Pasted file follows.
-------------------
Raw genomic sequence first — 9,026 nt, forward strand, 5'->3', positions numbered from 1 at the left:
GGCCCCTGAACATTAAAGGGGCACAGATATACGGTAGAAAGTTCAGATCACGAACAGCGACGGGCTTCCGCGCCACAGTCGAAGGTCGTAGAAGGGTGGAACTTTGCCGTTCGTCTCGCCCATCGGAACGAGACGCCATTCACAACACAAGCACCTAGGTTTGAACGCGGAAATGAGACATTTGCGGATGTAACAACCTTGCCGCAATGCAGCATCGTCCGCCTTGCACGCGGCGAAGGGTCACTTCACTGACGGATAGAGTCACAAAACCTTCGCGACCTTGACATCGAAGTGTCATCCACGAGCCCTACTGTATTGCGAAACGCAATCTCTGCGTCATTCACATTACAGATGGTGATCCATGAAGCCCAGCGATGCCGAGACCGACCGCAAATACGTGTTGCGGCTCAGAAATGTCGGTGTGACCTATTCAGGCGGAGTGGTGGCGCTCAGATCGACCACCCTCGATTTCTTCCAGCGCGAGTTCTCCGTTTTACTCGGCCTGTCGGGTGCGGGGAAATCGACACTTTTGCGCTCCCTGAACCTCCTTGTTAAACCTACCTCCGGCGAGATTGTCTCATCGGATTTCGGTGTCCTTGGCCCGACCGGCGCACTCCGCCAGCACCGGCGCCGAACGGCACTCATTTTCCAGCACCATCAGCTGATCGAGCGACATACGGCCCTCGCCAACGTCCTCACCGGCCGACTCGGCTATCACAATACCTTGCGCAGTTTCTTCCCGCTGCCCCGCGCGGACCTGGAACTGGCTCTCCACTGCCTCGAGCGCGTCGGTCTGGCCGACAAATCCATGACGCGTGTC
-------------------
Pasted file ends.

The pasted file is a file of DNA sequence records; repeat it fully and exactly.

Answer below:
Raw genomic sequence first — 9,026 nt, forward strand, 5'->3', positions numbered from 1 at the left:
GGCCCCTGAACATTAAAGGGGCACAGATATACGGTAGAAAGTTCAGATCACGAACAGCGACGGGCTTCCGCGCCACAGTCGAAGGTCGTAGAAGGGTGGAACTTTGCCGTTCGTCTCGCCCATCGGAACGAGACGCCATTCACAACACAAGCACCTAGGTTTGAACGCGGAAATGAGACATTTGCGGATGTAACAACCTTGCCGCAATGCAGCATCGTCCGCCTTGCACGCGGCGAAGGGTCACTTCACTGACGGATAGAGTCACAAAACCTTCGCGACCTTGACATCGAAGTGTCATCCACGAGCCCTACTGTATTGCGAAACGCAATCTCTGCGTCATTCACATTACAGATGGTGATCCATGAAGCCCAGCGATGCCGAGACCGACCGCAAATACGTGTTGCGGCTCAGAAATGTCGGTGTGACCTATTCAGGCGGAGTGGTGGCGCTCAGATCGACCACCCTCGATTTCTTCCAGCGCGAGTTCTCCGTTTTACTCGGCCTGTCGGGTGCGGGGAAATCGACACTTTTGCGCTCCCTGAACCTCCTTGTTAAACCTACCTCCGGCGAGATTGTCTCATCGGATTTCGGTGTCCTTGGCCCGACCGGCGCACTCCGCCAGCACCGGCGCCGAACGGCACTCATTTTCCAGCACCATCAGCTGATCGAGCGACATACGGCCCTCGCCAACGTCCTCACCGGCCGACTCGGCTATCACAATACCTTGCGCAGTTTCTTCCCGCTGCCCCGCGCGGACCTGGAACTGGCTCTCCACTGCCTCGAGCGCGTCGGTCTGGCCGACAAATCCATGACGCGTGTC